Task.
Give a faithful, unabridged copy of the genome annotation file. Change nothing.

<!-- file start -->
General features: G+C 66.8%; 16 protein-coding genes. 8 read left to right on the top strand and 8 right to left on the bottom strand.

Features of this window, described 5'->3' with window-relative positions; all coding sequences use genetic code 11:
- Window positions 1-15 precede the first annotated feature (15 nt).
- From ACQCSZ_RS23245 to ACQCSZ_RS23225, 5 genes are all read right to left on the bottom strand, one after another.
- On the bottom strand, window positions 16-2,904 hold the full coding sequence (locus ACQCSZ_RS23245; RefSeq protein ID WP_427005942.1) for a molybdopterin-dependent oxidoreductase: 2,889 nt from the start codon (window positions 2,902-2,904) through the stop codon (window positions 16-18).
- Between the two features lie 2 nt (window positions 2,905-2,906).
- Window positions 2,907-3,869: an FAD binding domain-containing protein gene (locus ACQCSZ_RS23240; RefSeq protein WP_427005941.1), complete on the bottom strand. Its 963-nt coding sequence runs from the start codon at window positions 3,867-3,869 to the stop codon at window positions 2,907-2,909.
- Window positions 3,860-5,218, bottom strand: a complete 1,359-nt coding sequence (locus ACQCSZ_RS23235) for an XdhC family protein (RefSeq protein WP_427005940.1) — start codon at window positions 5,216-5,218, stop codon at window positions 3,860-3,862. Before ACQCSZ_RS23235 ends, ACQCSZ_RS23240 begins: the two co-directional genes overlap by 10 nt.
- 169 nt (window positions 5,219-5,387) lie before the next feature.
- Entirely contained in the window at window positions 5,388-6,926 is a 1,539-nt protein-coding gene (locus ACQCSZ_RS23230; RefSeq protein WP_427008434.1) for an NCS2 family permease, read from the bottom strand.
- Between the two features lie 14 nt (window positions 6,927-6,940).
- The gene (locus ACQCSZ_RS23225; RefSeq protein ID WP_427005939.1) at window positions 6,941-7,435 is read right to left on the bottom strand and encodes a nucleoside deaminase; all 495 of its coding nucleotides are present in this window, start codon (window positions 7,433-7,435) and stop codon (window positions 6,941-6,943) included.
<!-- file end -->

General features: G+C 66.8%; 16 protein-coding genes. 8 read left to right on the top strand and 8 right to left on the bottom strand.

Features of this window, described 5'->3' with window-relative positions; all coding sequences use genetic code 11:
- Window positions 1-15 precede the first annotated feature (15 nt).
- From ACQCSZ_RS23245 to ACQCSZ_RS23225, 5 genes are all read right to left on the bottom strand, one after another.
- On the bottom strand, window positions 16-2,904 hold the full coding sequence (locus ACQCSZ_RS23245; RefSeq protein ID WP_427005942.1) for a molybdopterin-dependent oxidoreductase: 2,889 nt from the start codon (window positions 2,902-2,904) through the stop codon (window positions 16-18).
- Between the two features lie 2 nt (window positions 2,905-2,906).
- Window positions 2,907-3,869: an FAD binding domain-containing protein gene (locus ACQCSZ_RS23240; RefSeq protein WP_427005941.1), complete on the bottom strand. Its 963-nt coding sequence runs from the start codon at window positions 3,867-3,869 to the stop codon at window positions 2,907-2,909.
- Window positions 3,860-5,218, bottom strand: a complete 1,359-nt coding sequence (locus ACQCSZ_RS23235) for an XdhC family protein (RefSeq protein WP_427005940.1) — start codon at window positions 5,216-5,218, stop codon at window positions 3,860-3,862. Before ACQCSZ_RS23235 ends, ACQCSZ_RS23240 begins: the two co-directional genes overlap by 10 nt.
- 169 nt (window positions 5,219-5,387) lie before the next feature.
- Entirely contained in the window at window positions 5,388-6,926 is a 1,539-nt protein-coding gene (locus ACQCSZ_RS23230; RefSeq protein WP_427008434.1) for an NCS2 family permease, read from the bottom strand.
- Between the two features lie 14 nt (window positions 6,927-6,940).
- The gene (locus ACQCSZ_RS23225; RefSeq protein ID WP_427005939.1) at window positions 6,941-7,435 is read right to left on the bottom strand and encodes a nucleoside deaminase; all 495 of its coding nucleotides are present in this window, start codon (window positions 7,433-7,435) and stop codon (window positions 6,941-6,943) included.